User:IssaRice/Computability and logic/Intuitiveness and simplicity tradeoff

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In various places in computability and logic, there is a tradeoff between the intuitiveness of a formalization and its inherent simplicity.

Some examples:

  • The more our deductive system resembles natural deduction, the easier it is intuitively (e.g. easier to prove theorems within the formal system), but the harder it is to prove things about the system metalogically. Peter Smith makes this point in his Gödel book.
  • The more connectives we have in our logical system, the more intuitive it gets (i.e. the more it resembles how mathematicians write ordinary proofs), but the more tedious it becomes to prove things about it since we need more cases in our inductive metalogical proofs.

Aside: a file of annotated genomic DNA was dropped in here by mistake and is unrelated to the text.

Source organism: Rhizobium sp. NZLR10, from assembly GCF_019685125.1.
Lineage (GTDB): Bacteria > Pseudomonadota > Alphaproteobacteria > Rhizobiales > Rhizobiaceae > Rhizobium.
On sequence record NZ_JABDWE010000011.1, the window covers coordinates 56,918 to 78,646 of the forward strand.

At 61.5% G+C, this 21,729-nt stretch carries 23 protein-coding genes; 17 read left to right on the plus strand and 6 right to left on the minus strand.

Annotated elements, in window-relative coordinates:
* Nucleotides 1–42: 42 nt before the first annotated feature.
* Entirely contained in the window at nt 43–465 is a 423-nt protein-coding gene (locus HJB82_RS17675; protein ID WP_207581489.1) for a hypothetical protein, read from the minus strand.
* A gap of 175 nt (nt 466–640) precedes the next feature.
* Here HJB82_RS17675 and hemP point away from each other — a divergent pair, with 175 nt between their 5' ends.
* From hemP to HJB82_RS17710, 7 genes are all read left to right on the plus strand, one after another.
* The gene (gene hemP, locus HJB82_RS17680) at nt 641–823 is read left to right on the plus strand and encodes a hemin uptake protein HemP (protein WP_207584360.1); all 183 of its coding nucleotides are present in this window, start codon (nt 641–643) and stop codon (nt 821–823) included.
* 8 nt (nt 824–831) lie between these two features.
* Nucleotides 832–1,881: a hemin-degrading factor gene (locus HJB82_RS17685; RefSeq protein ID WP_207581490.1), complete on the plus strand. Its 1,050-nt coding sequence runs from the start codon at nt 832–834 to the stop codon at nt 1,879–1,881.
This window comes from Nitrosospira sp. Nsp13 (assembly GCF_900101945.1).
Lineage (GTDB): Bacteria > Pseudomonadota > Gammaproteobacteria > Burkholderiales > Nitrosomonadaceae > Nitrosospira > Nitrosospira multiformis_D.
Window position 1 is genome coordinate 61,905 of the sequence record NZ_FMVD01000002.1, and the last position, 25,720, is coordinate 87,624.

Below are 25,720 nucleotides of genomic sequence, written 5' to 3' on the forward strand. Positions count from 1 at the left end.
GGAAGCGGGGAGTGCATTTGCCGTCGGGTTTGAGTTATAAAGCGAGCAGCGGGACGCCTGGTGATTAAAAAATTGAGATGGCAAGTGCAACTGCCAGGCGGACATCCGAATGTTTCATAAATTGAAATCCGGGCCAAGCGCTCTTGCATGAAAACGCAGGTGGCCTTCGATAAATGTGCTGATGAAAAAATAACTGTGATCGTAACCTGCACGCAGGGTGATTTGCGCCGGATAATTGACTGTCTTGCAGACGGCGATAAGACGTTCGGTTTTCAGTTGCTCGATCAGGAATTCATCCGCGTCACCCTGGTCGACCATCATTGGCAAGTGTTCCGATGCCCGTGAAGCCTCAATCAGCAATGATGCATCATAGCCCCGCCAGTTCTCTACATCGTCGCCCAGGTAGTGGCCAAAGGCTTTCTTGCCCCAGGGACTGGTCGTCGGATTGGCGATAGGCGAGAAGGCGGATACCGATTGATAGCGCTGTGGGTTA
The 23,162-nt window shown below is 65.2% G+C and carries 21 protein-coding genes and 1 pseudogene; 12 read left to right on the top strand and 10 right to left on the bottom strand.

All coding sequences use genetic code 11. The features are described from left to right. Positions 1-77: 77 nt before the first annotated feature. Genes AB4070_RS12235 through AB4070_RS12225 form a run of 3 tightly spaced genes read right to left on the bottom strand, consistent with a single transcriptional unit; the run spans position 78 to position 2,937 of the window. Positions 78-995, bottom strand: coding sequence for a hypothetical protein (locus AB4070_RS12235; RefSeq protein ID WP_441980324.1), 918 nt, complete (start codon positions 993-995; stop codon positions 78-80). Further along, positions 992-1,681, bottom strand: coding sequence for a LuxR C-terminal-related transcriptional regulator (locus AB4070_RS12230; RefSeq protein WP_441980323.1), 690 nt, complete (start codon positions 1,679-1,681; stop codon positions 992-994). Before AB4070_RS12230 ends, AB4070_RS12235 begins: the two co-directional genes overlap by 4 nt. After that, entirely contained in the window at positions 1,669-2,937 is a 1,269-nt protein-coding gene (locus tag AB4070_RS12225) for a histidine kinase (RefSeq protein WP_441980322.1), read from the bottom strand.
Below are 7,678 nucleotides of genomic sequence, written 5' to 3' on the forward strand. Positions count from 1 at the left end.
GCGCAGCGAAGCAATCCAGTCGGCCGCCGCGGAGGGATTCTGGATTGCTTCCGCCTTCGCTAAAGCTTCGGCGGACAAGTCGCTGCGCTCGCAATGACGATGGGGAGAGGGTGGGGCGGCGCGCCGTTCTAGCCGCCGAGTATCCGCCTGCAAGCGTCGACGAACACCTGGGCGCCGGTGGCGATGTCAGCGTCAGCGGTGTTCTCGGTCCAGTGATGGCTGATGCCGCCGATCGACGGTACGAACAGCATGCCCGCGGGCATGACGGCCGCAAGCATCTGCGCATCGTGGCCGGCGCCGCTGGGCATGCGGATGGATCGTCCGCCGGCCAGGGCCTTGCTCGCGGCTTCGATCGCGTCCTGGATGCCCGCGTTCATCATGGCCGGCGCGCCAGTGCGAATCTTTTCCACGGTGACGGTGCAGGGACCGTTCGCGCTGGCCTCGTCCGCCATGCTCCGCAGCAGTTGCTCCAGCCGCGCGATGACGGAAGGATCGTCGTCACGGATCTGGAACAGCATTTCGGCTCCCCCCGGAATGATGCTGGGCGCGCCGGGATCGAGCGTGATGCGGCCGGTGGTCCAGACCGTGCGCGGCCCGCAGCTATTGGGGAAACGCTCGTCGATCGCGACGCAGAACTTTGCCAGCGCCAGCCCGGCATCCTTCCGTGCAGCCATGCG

• The more instructions our loop programs can use, the closer it gets to high level programming (e.g. how pseudocode is written), but the harder it becomes to prove other formalizations of computation can fully simulate our loop programs.
  • The more types of constants we have in our system (relations, constants, functions), the more cases in our inductive proofs.